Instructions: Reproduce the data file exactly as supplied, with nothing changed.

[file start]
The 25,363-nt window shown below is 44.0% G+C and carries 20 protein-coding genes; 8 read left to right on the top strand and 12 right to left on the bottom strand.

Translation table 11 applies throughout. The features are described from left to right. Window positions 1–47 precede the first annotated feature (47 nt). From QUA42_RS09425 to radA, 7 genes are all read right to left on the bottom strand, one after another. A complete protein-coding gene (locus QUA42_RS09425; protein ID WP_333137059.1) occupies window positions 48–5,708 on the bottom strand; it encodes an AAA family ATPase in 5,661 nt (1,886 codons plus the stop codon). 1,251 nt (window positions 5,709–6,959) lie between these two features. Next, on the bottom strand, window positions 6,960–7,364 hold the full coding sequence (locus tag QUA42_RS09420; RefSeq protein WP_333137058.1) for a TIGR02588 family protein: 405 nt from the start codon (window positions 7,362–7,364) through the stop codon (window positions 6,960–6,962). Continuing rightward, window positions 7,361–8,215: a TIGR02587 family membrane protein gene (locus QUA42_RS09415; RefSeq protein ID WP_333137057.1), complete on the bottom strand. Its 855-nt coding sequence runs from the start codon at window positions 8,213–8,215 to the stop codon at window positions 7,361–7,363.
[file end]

The 25,363-nt window shown below is 44.0% G+C and carries 20 protein-coding genes; 8 read left to right on the top strand and 12 right to left on the bottom strand.

Translation table 11 applies throughout. The features are described from left to right. Window positions 1–47 precede the first annotated feature (47 nt). From QUA42_RS09425 to radA, 7 genes are all read right to left on the bottom strand, one after another. A complete protein-coding gene (locus QUA42_RS09425; protein ID WP_333137059.1) occupies window positions 48–5,708 on the bottom strand; it encodes an AAA family ATPase in 5,661 nt (1,886 codons plus the stop codon). 1,251 nt (window positions 5,709–6,959) lie between these two features. Next, on the bottom strand, window positions 6,960–7,364 hold the full coding sequence (locus tag QUA42_RS09420; RefSeq protein WP_333137058.1) for a TIGR02588 family protein: 405 nt from the start codon (window positions 7,362–7,364) through the stop codon (window positions 6,960–6,962). Continuing rightward, window positions 7,361–8,215: a TIGR02587 family membrane protein gene (locus QUA42_RS09415; RefSeq protein ID WP_333137057.1), complete on the bottom strand. Its 855-nt coding sequence runs from the start codon at window positions 8,213–8,215 to the stop codon at window positions 7,361–7,363.